There’s an adage in business that a principle isn’t a principle until it costs you money. The political equivalent is red lines – and a red line isn’t a red line, until it costs you government.
When it comes to the possibility of coalition negotiations after the election, the Lib Dems have several red lines but these are being kept firmly under the proverbial hat (ostensibly to strengthen our hand in discussions, although it does also suggest that some of those red lines may have a certain pinkish hue about them). There seems to be just one publicly stated red line, other than the party’s mental health care promises unveiled at their conference last year, a no-go area that’s not for discussion or open for debate – the leadership of the party. Or as David Laws put it last Friday on Radio 4’s PM programme:
We’re willing to negotiate if we end up in hung parliament scenarios on policy substance but it’s not for somebody else to dictate to us who our leader is.
Which is admirable. But a bit of a problem. Because it’s not a principle the party was willing to extend to its political opponents. Here’s Laws again, describing events on 10 May 2010 in the midst of the last coalition negotiations in his book, 22 Days in May:
The messages seemed finally to be getting through, because at our Cowley Street HQ, a morning phone call between Peter Mandelson and Danny Alexander finally confirmed agreement by Labour to the Lib Dem requirement for Gordon Brown to announce his resignation if serious Lib-Lab discussions were to start.
Now – of course it’s admirable that the party would be willing to forgo government rather than allow decisions about its leadership to be dictated by a political opponent. But Labour hasn’t forgotten that 2010 ultimatum (and probably feel it rather let itself down by acquiescing back then anyway) – and that suddenly explains quite a lot of their recent actions.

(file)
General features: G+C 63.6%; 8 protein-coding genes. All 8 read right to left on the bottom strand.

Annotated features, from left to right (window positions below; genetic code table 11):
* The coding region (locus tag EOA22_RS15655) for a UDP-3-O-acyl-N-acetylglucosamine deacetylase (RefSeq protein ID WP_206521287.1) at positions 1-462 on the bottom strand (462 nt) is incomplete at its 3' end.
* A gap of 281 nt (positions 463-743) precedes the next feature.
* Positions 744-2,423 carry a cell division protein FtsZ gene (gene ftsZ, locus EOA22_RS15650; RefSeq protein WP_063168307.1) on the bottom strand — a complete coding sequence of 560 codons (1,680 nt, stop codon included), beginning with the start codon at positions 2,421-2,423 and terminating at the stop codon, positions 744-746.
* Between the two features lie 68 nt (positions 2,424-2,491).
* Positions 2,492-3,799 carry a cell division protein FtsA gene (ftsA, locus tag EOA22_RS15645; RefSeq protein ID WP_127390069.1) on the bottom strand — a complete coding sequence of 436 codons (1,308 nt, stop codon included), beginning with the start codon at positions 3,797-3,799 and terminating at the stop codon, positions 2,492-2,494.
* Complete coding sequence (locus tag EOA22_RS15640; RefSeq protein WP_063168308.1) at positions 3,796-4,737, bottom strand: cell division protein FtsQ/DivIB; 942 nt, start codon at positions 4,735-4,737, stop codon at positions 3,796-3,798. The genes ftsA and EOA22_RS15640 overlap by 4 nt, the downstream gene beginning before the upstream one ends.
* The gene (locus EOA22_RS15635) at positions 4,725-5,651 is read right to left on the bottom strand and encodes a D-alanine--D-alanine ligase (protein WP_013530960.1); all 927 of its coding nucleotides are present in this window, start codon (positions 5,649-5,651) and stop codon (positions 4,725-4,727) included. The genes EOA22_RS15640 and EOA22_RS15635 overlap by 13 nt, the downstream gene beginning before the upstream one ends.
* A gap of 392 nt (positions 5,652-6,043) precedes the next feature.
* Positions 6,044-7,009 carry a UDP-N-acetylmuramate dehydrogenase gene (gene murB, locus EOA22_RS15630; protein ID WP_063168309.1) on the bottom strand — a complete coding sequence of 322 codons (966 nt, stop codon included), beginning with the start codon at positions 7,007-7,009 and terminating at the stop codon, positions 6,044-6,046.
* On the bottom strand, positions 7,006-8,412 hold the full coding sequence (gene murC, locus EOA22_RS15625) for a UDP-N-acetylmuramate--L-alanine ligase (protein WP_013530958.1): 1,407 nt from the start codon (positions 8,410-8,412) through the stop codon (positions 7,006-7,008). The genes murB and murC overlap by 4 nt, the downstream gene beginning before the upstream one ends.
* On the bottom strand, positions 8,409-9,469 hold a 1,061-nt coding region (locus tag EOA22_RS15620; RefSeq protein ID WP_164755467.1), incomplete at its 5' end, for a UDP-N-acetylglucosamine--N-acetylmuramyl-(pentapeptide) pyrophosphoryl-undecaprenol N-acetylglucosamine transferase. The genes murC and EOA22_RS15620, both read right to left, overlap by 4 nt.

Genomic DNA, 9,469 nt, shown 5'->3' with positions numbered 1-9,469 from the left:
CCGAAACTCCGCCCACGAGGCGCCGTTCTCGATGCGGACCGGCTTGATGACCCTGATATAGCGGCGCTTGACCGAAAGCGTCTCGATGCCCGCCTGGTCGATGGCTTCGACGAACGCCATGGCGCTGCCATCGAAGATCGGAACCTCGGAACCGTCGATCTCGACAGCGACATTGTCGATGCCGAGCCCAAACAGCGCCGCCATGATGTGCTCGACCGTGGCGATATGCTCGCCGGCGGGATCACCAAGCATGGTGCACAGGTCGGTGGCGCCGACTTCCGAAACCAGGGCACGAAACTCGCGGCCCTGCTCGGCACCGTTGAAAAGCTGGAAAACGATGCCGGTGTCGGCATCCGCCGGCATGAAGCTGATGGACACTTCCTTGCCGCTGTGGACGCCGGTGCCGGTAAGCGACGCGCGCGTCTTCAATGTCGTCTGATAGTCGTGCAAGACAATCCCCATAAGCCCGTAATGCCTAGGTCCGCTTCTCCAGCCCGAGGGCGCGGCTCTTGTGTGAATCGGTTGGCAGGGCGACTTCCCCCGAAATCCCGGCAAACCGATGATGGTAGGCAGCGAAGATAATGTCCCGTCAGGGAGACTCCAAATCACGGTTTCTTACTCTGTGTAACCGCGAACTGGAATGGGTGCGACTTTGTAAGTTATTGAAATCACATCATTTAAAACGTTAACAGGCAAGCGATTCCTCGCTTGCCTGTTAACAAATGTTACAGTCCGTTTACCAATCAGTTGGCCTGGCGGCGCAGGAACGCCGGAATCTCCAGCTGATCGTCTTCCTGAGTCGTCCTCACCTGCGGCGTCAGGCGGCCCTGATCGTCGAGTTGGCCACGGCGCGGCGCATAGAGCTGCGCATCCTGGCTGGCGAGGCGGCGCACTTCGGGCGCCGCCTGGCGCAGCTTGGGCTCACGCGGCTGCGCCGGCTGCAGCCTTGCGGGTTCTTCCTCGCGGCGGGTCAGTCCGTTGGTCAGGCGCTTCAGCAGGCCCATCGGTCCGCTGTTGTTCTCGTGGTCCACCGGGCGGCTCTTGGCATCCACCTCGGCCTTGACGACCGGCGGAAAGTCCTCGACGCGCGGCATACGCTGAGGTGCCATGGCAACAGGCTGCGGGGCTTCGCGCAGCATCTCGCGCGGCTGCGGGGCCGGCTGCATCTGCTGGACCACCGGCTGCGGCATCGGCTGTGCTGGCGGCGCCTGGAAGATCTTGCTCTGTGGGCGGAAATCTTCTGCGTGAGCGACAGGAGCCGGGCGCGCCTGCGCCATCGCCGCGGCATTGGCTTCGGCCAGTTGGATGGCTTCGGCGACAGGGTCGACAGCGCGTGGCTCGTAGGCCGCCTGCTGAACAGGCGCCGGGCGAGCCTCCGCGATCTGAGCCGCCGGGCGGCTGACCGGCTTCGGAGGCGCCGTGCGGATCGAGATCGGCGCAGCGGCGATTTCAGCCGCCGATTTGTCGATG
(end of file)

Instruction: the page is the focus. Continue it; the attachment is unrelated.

For example, why they devoted a party political broadcast during last year’s European elections attempting to belittle a domestic political opponent. Why they are ploughing huge resources into winning a seat that doesn’t figure in their top 106 targets when they supposedly pursuing a “core votes” (or 35 per cent) strategy. And why, when asked, Ed Miliband said he’d be willing to come and campaign personally against Nick Clegg in Sheffield Hallam.
Should Labour end up as the largest party but needing Lib Dem votes to form a majority government, it will create an interesting dilemma for both parties. Labour refusing to form a government in which Nick Clegg features – and the Westminster Lib Dems refusing to join a Labour coalition if a requirement is changing their leader.
And imagine how the huge swathe of Lib Dem activists who favour a deal with Labour over the Tories will feel if they know the reason this won’t get delivered is the presence of Nick. Especially if this results in doing a deal once again with the Tories.
Those 2010 late night phone calls to Tony Blair and Peter Mandelson to get Brown to resign make the three days of coalition negotiations sound like an episode of House of Cards. Back then it seems Labour were willing to sacrifice their leader in order to find a way of clinging on to office. In 2015, the calls are more likely to be going the other way, senior Labour figures making late night calls to the great and the good in the party to persuade Nick to stand down “for the good of the country”. I imagine Gordon Brown has got his speech mapped out already.
And then we’ll see just how thick that red line is likely to be.